Ebola is a terrifying disease. Its mortality rate is about 50%, and it is currently contained (except for a few cases) to West African countries such as DRC, Liberia, Guinea, and Sierra Leone. A deluge of articles has followed this outbreak from news outlets around the world. Many are good, unbiased pieces that help inform the public. Others are not. This post describes some ways to avoid the pitfalls some journalists have fallen victim to.
1) Don’t spread panic
This is Public Health Communications 101. The first step to an outbreak is to do your best to keep the public calm and make sure you don’t multiply the crises your community is facing. When the coverage was just starting, POLITICO published an article called, “CDC: U.S. can’t seal borders to stop Ebola.” The article was not wrong—the CDC had said that. But by ignoring the many other statements by the CDC, the article shows its sensational bias.
To avoid this: Accurately represent the crisis without dramatizing the headline. Make sure your coverage not only shows the threats the disease poses to the U.S., but also perhaps the strategies that are working to contain it, or possibly even the truth about how we are more afraid of it than we should be. By showing a realistic representation of the disease, you can mitigate panic and provide clear, concise facts to your reader.
2) Don’t ignore the context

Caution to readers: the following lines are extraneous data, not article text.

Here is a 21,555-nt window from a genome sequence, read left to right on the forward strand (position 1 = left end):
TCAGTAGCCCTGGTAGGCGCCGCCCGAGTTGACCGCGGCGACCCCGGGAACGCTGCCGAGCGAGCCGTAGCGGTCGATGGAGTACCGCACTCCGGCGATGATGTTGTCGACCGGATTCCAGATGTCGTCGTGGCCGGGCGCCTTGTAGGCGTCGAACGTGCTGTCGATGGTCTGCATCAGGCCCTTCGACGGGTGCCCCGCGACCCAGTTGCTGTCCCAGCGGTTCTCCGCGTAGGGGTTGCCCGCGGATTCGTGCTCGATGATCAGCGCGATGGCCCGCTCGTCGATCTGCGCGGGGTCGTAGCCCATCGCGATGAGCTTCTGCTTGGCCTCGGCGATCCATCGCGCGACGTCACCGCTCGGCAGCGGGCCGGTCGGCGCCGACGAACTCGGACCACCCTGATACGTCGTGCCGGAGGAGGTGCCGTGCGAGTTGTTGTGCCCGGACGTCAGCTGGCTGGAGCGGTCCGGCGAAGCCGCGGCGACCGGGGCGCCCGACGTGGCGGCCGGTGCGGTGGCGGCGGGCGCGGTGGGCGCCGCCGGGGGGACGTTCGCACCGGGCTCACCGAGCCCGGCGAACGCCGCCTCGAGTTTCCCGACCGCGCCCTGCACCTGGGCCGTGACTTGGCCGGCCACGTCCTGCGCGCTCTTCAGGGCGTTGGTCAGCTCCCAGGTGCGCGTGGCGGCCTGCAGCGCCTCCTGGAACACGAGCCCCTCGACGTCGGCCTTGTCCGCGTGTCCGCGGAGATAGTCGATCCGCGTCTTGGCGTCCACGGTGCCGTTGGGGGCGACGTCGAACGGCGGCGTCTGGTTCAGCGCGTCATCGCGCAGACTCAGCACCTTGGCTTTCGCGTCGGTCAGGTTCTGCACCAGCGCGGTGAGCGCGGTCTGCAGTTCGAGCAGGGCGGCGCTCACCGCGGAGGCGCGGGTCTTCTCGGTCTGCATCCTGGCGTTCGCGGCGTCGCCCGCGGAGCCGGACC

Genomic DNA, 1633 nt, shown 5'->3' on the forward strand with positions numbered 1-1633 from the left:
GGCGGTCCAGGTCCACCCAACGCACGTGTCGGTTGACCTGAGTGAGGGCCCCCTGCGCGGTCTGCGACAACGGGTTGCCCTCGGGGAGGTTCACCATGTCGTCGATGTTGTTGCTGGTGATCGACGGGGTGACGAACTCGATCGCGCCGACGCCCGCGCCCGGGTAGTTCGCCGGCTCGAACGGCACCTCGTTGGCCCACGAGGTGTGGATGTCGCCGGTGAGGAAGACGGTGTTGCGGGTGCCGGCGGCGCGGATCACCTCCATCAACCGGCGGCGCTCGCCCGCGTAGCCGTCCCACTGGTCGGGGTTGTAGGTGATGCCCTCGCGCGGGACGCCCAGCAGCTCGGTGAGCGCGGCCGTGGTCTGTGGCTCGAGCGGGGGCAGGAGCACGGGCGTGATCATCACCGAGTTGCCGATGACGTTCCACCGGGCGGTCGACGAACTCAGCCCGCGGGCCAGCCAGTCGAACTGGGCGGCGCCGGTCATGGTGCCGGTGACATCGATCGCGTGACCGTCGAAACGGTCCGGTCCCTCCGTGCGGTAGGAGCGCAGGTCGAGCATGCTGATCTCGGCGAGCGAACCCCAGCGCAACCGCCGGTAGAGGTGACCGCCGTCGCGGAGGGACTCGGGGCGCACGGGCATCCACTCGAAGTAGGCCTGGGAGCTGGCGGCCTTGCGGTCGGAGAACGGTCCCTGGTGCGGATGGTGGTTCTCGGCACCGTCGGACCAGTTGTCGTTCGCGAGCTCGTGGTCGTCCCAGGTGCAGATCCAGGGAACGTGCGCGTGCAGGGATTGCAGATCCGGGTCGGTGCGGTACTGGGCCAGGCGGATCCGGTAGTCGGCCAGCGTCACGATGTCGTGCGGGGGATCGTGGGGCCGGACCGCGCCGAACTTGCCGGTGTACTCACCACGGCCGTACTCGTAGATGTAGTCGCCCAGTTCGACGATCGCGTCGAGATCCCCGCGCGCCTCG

Ebola is killing people every day, but it is not the most deadly disease out there. So when potentially misleading articles such as, “Ebola epidemic more deadly than all previous combined, report says,” (all previous Ebola outbreaks? All previous epidemics?) are published, it forgoes the context. In fact, later on in the article a CDC director is quoted saying, “We don’t think that [estimate] will come to pass.” Articles that highlight new reports or specific estimates aren’t taking the full context into consideration, and thereby misleads the reader.
To avoid this: Make sure your story shows the whole picture of the story, and doesn’t just rely on our inherent fear of the disease. Ebola has a high mortality rate, but it’s far more difficult to catch that other deadly disease. Other diseases, such as the flu, are far deadlier when you look at the big picture. In fact, Influenza kills 23,000 people annually…in America. So while Ebola is the disease that everyone is talking about, make sure you keep the context in mind. (Bonus: For an extra article, take a look at this interview with a professor from Sussex about putting Ebola in context.)
3) Don’t stick to the numbers
Sometimes authors put sensational numbers in their headlines as a hook. It makes sense, because you want readers to come to your story and you need a good hook. However, sometimes the numbers numb the reader, and dehumanize the story itself. If you look at that article, you will find six estimations of body counts. There is no protagonist. There is no hero. There are just lots and lots of scary numbers. And at the end of the numbers, there’s a short paragraph that starts with, “There is no cure for Ebola.”
To avoid this: Humanize your story by taking a personal look at the disease and pairing it with the numbers to show breadth. An article from the Washington Post pairs the two well, starting off with the statistics and then humanizing the numbers through photographs and anecdotes. By deepening their look at the disease, the article invites the reader to identify with the victims and see their side of the story.
What else should you not do when talking about Ebola? Submit your ideas in the comments!